Some time ago, the Museum of London produced a project called Streetmuseum, an innovative AR-based iPhone app which received critical acclaim from both the museum world and beyond. I interviewed Vic back then over on my Electronic Museum blog – now they’re back with a new project…
Please introduce yourself, and tell us the name of your project and what your involvement is with it:
I’m Vicky Lee, Marketing Manager for the Museum of London. In 2011 I commissioned and project managed the development of the Streetmuseum Londinium app, in partnership with TV channel HISTORY.
What does the project / app do?
Streetmuseum Londinium is an iPhone and iPad app which uses innovative technology to bring Roman London to life. Overlaying a map of ancient Londinium with present day London, the app reveals the hidden city beneath your feet. Users are guided around the capital where they can use a virtual dig tool to unearth artefacts where they were found; listen to sounds of the Roman city; and watch augmented reality video which presents scenes of Roman London against today’s modern backdrop.
How have you implemented it, from a technical perspective – and why?
The app has been designed for iPad and iPhone. Primarily it works best on iPad, allowing users to explore the Roman map in more detail. We released the app only on these platforms due to budget constraints, however as our main target audience was Londoners it was important to choose the platform that is most popular among them. Approximately 95% of downloads of the original Streetmuseum app was through iTunes, highlighting its significant market share in London, compared to the rest of the UK.
How are you marketing the app? How is it doing in terms of downloads / use / etc?
We have spent no money on marketing the app – instead we have relied on press coverage and reciprocal promotions. Our partner HISTORY provided 5 and 10 second promotional ads which aired on their channel in the run up to launch. They also promoted the app on their website and sent a bespoke eflyer to their email list. We also publicised the app on our website and in our leaflets, and sent an email to our enews list.
Our main driver of downloads was, however, from significant media coverage. A double page feature and review ran in The Times while the story was also covered in Metro. This was followed by coverage on ITV London Tonight and numerous pieces on tech websites, in app magazines and trade press. Coverage continues to be picked up since our launch in July 2011.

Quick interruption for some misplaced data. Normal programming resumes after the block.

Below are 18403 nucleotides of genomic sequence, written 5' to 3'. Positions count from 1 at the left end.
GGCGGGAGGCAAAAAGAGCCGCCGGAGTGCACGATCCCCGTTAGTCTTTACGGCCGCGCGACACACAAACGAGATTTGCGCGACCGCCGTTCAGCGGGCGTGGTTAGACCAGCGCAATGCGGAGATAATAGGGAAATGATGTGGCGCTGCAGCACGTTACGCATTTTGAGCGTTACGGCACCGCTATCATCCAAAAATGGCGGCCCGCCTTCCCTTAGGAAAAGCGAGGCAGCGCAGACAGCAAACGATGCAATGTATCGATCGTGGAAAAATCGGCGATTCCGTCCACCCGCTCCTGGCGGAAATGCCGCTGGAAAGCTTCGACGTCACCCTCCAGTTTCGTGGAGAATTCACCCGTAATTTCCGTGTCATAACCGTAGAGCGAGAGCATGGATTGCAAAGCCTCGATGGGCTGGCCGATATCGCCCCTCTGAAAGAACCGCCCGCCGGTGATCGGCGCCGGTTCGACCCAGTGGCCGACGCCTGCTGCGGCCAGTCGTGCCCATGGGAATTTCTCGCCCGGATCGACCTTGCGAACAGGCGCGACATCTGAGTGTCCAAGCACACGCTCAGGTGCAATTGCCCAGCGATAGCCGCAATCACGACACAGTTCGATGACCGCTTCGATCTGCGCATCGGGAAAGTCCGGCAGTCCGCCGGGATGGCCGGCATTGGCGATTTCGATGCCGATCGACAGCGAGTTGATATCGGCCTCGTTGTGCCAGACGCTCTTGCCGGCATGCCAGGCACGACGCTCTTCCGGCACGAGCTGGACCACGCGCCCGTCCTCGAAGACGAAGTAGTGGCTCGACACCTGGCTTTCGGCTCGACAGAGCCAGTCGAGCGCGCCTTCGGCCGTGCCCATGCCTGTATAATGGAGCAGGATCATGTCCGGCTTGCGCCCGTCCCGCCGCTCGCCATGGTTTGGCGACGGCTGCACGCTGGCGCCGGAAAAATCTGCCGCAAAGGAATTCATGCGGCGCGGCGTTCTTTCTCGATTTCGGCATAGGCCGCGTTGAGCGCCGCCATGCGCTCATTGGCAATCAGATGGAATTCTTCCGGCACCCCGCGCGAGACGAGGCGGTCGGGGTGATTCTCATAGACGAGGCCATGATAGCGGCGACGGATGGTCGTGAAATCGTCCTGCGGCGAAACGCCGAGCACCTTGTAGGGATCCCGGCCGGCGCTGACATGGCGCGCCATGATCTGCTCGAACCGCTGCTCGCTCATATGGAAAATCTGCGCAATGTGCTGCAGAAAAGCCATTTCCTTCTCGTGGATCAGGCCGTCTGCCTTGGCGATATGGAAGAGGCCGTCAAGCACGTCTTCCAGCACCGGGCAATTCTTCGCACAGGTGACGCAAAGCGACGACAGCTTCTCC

Social media was also key to promoting the app, and the story was spread quickly via Twitter and blog posts.
Are you tracking stats? If so, what are these telling you?
We can only track downloads and country of origin. As of October 2011, we had received over 70,000 downloads with noticeable spikes around significant coverage and interestingly around the start of the autumn term, which suggests that schools and/or parents are using the app to support classroom learning in relation to Roman London.
Can you tell us a bit more about the financial model?
The app was developed in partnership with HISTORY, who provided both sponsorship and also video and audio content. It was designed and built by creative agency Brothers and Sisters.
It is free to download so we are not generating any income, however, at the present time we have no plans to develop the app further. It is possible that in a few years we may revisit the app to coincide with the launch of our new Roman London gallery in 2015, at which time we will need to explore additional funding possibilities.
What are the things you’ve learnt most about as you’ve gone through the project?
It has become clear throughout the project that you can’t please everyone. Some users love the virtual digging tool while others think it’s just a novelty that the app could do without. There are certainly two camps – the (typically more academic or expert) users who love to pore over the Roman map exploring every little detail, and then the users who are having fun unearthing Roman artefacts and watching videos of life in Londinium, and discovering a city that they knew very little about.
User experience and feedback is important but we have to remember why we’re creating the app in the first place – to engage new audiences who may not otherwise visit us or be able to access our collections. If that means doing something a little less traditional to get them interested then it’s an approach worth taking.
What would you differently next time, and why?
If we’d had more time and money then it would have been nice to include more video content but I’m very happy with the overall experience.
How are you thinking about growing the project?
As mentioned above, we will possibly explore developing the app further to coincide with the Roman London gallery relaunch. One idea that didn’t make it into the first version was a news feed to keep users updated with new Roman finds in London – I think that would make a nice addition, along with new artefacts to uncover and a more up to date version of the map to factor in any new information that has been discovered since 2011.
Tell us anything else that you think might be useful to people thinking about building mobile apps
Try to come up with something that hasn’t been done before to ensure that both press and public have a reason to talk about you. There is a lot of competition out there so you need a story that makes you stand out and a product that sells itself.
To date, we haven’t had to spend any money on marketing our apps and that’s been down to the quality of the creative concept – both Streetmuseum and Streetmuseum Londinium had ‘firsts’ that we used to generate coverage and word of mouth.